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Morning Rounds Megan Thielking

Four people dead after shooting at Chicago hospital

A gunman shot and killed a doctor, a police officer, and a pharmacy employee at a Chicago hospital yesterday. The gunman, who fired shots in the parking lot of Mercy Hospital before moving into the emergency room, was also killed. The situation left the hospital scrambling to protect staff, patients, and visitors. Emergency vehicles flooded the area, and officers locked down the hospital as they moved room by room for a search. The hospital later tweeted that police had secured the building and patients were safe. 

Progress on malaria is stalling, report finds

After declining for years, malaria cases are on the rise, according to a sweeping new report from the WHO. Here's a look at the numbers:

  • The global toll: There were 219 million cases of malaria in 2017, up from 217 million in 2016. An estimated 435,000 people died of malaria in 2017.

  • The increases: Malaria cases have significantly climbed in 13 countries, including Nigeria, Madagascar, and the Democratic Republic of the Congo. Many other countries saw their rates rise or level off.

  • The improvements: Some countries saw notable declines, including India, Pakistan, Ethiopia, and Rwanda. India had 3 million fewer cases in 2017 than in the year before.

  • The takeaway: "As progress stagnates, we are at risk of squandering years of toil, investment and success in reducing the number of people suffering from the disease,” WHO Director-General Tedros Adhanom Ghebreyesus said in a statement.

Data specific to kids is often lacking on drug labels

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(jama pediatrics)

The FDA has the power to require drug makers to study their products in kids — but those studies aren't often happening in a timely manner, according to a new analysis. Drug makers are often allowed to carry out the studies after the drugs are approved based on data in adults. Researchers looked at what happened with 222 studies that should've been carried out after FDA approvals between 2007 and 2014. Five years after approval, only 27 percent of the studies had been completed. The authors also found that many drug labels still lack important information specific to use in kids. "Stronger policies are needed to ensure the timely availability of pediatric information for most new medicines," they write.

Tobacco companies have to add 'corrective statements' to their websites

Starting this week, the tobacco industry has to start sticking "corrective statements" in cigarette packages and posting warnings on their websites about the health harms and addictive nature of smoking. The statements are part of a 2006 court ruling, which found that major cigarette makers — including Philip Morris and R.J. Reynolds — had lied to the public about the risks of smoking. The notices also have to detail the health effects of secondhand smoke and state that companies designed cigarettes to deliver enough nicotine to lead to addiction. Last year, the companies also had to put out TV ads with similar statements.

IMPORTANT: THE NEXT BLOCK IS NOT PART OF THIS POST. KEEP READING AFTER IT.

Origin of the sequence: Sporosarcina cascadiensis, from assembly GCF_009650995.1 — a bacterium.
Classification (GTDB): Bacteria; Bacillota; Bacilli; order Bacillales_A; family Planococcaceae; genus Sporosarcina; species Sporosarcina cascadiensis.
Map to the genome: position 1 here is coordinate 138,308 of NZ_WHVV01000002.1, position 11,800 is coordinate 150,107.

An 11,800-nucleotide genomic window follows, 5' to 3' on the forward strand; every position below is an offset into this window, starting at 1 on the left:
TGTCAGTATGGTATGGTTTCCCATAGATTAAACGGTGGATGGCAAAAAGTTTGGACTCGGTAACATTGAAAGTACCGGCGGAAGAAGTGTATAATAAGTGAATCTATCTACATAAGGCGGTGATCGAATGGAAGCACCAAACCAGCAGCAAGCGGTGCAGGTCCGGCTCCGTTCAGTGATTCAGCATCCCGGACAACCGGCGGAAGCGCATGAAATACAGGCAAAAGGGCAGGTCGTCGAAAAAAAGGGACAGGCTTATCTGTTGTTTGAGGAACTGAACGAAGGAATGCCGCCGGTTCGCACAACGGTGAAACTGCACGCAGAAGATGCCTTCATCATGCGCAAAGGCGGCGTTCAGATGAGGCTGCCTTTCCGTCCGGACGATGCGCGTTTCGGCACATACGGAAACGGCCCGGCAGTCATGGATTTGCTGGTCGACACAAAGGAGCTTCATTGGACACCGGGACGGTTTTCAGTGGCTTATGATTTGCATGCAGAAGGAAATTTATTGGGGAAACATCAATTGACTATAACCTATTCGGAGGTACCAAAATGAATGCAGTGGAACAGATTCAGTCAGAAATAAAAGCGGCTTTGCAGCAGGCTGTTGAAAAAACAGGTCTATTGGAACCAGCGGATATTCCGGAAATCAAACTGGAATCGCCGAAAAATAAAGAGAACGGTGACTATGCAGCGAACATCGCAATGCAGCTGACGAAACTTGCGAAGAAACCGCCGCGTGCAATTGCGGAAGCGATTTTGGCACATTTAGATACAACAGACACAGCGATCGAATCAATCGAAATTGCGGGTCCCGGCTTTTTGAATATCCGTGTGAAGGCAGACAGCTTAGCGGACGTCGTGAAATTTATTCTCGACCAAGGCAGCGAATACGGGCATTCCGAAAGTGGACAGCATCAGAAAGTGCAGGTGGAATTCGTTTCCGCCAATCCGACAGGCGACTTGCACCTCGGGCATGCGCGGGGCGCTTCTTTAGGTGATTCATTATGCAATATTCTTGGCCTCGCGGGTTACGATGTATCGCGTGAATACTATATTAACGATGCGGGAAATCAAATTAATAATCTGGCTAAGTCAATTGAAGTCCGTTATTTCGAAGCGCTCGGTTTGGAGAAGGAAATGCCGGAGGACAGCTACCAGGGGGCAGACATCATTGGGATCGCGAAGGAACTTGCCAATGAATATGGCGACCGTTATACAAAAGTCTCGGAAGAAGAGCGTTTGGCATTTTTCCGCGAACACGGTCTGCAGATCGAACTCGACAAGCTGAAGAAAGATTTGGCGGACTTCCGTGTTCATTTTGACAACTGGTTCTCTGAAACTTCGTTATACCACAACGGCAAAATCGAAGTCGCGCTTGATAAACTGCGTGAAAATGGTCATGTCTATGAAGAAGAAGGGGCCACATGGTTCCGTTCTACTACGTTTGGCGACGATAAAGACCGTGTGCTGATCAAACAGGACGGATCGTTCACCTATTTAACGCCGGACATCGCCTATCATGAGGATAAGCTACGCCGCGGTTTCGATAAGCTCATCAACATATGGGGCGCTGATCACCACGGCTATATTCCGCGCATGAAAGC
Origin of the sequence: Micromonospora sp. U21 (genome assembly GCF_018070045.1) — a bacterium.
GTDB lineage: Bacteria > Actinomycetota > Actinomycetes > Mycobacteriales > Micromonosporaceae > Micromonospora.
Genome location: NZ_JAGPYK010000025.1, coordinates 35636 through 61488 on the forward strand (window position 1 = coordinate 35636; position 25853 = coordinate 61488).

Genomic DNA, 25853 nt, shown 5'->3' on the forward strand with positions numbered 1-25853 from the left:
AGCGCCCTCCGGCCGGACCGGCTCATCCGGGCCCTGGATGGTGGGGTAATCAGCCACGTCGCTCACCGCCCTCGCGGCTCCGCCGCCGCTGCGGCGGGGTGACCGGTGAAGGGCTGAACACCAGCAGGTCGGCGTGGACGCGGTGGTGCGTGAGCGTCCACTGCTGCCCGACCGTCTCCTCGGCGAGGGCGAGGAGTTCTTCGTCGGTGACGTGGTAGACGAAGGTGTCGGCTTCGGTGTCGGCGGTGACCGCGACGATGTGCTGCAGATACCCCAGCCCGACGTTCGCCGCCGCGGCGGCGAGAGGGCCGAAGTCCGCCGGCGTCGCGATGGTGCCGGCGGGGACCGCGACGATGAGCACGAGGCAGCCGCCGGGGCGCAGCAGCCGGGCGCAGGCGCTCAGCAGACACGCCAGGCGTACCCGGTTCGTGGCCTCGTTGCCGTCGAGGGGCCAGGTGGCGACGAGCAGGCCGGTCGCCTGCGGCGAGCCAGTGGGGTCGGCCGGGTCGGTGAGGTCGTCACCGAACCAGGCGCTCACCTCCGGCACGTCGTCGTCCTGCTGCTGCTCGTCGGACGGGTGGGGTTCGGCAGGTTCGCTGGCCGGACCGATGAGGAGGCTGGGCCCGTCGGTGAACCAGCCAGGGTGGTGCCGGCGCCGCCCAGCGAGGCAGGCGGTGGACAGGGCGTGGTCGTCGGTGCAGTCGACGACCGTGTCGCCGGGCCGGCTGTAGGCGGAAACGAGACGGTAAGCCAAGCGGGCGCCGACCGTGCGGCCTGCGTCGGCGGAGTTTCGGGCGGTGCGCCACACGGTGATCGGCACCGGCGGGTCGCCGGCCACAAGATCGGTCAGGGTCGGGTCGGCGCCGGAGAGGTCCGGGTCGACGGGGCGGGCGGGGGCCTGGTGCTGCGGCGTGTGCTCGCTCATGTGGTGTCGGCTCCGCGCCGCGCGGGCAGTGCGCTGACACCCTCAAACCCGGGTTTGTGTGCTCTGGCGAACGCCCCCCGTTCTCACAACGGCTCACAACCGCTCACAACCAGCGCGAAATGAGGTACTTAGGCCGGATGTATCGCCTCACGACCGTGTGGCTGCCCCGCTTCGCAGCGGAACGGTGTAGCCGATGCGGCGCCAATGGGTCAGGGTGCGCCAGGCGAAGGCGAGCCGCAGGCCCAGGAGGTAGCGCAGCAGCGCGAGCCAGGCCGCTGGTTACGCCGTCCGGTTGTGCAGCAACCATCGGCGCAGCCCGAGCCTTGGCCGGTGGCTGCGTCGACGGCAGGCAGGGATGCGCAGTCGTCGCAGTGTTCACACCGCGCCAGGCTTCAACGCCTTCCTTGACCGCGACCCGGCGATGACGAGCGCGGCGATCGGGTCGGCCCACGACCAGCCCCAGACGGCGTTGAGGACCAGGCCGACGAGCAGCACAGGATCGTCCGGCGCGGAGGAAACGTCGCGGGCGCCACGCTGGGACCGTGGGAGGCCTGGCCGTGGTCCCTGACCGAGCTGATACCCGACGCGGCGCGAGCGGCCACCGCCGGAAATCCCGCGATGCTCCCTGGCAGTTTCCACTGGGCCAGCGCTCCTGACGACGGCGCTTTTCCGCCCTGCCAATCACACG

Inside STAT: Can pharmacists train customers to use naloxone?

Pharmacists have been called on to help address the opioid crisis by counseling patients who've been prescribed high-dose opioids, participating in drug-monitoring programs, and making naloxone more accessible. But they're also responsible for training pharmacy customers seeking naloxone on how to use the treatment to reverse opioid overdoses. The Pharmacy Quality Alliance is working to prepare pharmacists for that role by teaching them how to assemble nasal naloxone kits, squirt the drug into someone's nostrils, and use an auto-injector to deliver naloxone. STAT's Lev Facher attended a recent training in Virginia and has more on the effort — read here.

Controversial HHS official moving to new role

Scott Lloyd, the controversial director of the refugee office at HHS, is being reassigned to a new part of the agency. Lloyd has led the Office of Refugee Resettlement since March 2017. He came under fire earlier this year for how the office handled the care and reunification of thousands of migrant children who were separated from their families at the border. Lloyd had also been criticized for blocking migrant teens in federal custody from obtaining abortions. Lloyd will now serve as an adviser at the HHS Center for Faith-Based and Neighborhood Partnerships.

What's behind health care data breaches? 

The most common source of health care data breaches isn’t outside hackers — it’s internal mistakes and issues. Researchers analyzed the causes of more than 1,100 data breaches in the U.S. from 2009 to 2017 and found that 53 percent were the result of internal issues. That includes employees who stole data, but also staffers who pulled up patient data on personal devices, clicked on phishing emails, and, in some cases, accidentally emailed health information to the wrong person. Another 33 percent of data breaches were due to outside or unknown parties stealing health data or equipment. The authors say health care providers need to tighten up their protocols for keeping patient data safe.

What to read around the web today

  • How many years do we lose to the air we breathe? Washington Post
  • Rep. Joe Kennedy III: It’s time to legalize marijuana at the federal level. STAT
  • How to control a machine with your brain. The New Yorker
  • Wildfire chases seniors from retirement havens to field hospitals. Kaiser Health News
  • A drug maker boosted the price of its opioid-overdose antidote by 600 percent, and taxpayers suffered. STAT Plus

Thanks for reading! More tomorrow,

Megan

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Tuesday, November 20, 2018

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